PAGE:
Raymond Kelly Points to Budget Cuts, Fewer Police as Cause For Rise in City's Murder Rate
By Heather Grossmann
DNAinfo News Editor
MANHATTAN — Police Commissioner Raymond Kelly said on Tuesday the NYPD was concerned about the recent jump in the city's murder rate and pointed to budget cuts as a possible culprit.
“We have seen an increase in murders, obviously it's a cause for concern,” Kelly said at a Tuesday press conference. "We have lost 6,000 police officers since fiscal year 2001. Under the projected budget that we have been given, we will lose another 2,000 police officers, going down to a level we haven’t seen since 1990."
But New York City’s top cop was quick to remind residents that crime last year was down to record lows, and he noted that subway crime is currently at an all-time low.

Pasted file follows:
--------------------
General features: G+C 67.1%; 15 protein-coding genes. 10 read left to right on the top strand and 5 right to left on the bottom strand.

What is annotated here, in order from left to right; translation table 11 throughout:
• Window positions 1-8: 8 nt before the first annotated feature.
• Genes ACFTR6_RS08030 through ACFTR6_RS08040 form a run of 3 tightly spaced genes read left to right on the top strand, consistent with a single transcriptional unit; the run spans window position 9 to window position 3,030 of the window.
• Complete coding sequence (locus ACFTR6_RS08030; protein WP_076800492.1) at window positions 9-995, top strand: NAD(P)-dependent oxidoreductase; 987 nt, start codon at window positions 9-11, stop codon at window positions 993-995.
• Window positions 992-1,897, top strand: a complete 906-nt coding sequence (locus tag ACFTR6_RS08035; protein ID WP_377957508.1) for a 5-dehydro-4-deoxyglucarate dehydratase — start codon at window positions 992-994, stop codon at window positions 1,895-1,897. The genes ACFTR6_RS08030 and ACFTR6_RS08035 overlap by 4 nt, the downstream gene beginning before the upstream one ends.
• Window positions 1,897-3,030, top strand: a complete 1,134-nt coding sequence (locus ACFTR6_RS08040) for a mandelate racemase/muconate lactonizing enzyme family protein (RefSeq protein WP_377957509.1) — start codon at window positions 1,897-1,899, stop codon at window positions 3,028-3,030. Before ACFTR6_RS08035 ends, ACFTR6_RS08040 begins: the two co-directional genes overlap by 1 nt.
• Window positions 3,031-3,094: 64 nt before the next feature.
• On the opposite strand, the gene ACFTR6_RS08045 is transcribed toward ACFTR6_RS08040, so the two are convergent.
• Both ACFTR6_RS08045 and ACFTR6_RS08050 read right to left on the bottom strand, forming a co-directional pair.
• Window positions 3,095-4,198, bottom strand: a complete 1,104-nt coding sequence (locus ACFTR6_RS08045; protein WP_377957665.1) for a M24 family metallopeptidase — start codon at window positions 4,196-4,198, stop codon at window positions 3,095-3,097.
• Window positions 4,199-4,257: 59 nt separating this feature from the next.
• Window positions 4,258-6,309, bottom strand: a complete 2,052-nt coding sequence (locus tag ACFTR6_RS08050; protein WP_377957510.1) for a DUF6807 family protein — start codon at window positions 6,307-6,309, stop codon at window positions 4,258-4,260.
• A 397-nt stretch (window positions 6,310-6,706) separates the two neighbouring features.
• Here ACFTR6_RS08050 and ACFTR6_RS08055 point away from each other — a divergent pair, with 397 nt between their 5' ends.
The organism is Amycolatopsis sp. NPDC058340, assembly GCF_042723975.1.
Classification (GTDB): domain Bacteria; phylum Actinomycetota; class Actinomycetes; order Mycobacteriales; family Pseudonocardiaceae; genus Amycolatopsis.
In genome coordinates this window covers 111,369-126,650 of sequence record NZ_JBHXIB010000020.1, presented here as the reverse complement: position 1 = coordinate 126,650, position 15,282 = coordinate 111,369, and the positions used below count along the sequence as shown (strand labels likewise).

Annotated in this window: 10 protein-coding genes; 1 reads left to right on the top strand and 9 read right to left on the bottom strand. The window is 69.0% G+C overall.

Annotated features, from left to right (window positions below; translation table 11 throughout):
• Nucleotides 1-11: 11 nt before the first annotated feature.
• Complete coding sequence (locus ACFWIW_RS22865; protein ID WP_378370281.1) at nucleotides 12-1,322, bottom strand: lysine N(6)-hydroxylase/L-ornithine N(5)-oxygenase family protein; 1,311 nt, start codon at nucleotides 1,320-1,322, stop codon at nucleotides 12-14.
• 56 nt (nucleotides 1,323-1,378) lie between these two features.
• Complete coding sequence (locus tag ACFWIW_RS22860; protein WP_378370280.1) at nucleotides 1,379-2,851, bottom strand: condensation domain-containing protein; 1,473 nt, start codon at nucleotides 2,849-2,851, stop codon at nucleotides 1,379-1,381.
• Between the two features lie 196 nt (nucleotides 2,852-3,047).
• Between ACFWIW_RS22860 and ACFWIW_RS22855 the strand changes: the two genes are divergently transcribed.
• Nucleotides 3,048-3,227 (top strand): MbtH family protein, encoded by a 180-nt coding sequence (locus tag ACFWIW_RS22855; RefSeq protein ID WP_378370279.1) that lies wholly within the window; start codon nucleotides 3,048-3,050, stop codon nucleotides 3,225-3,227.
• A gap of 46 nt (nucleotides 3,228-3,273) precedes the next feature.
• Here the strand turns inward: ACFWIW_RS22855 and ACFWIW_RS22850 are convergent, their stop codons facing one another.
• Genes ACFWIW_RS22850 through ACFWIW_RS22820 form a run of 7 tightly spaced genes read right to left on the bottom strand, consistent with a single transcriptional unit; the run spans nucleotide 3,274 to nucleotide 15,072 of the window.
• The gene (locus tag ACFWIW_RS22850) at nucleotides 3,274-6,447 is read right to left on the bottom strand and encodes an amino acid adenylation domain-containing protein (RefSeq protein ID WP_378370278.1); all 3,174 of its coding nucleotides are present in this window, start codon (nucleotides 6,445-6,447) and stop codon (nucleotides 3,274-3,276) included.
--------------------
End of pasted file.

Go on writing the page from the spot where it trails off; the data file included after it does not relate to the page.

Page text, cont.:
Kelly said that the NYPD gets on average five reported “index crimes” a day on the subway — which include rape, murder and robbery — down from 50 in 1990 and 10 in 2001. That figure does not include crimes like petty theft or harassment, police said.
“The city has become much, much more safe,” Kelly said. “Obviously one crime is one crime too many — that's the way we treat it. Our goal is to suppress it wherever it occurs."
When the increase in the murder rate was reported last month, Mayor Michael Bloomberg also cited the budget, saying, "We have fewer police out in the street than we did before… More cops always helps."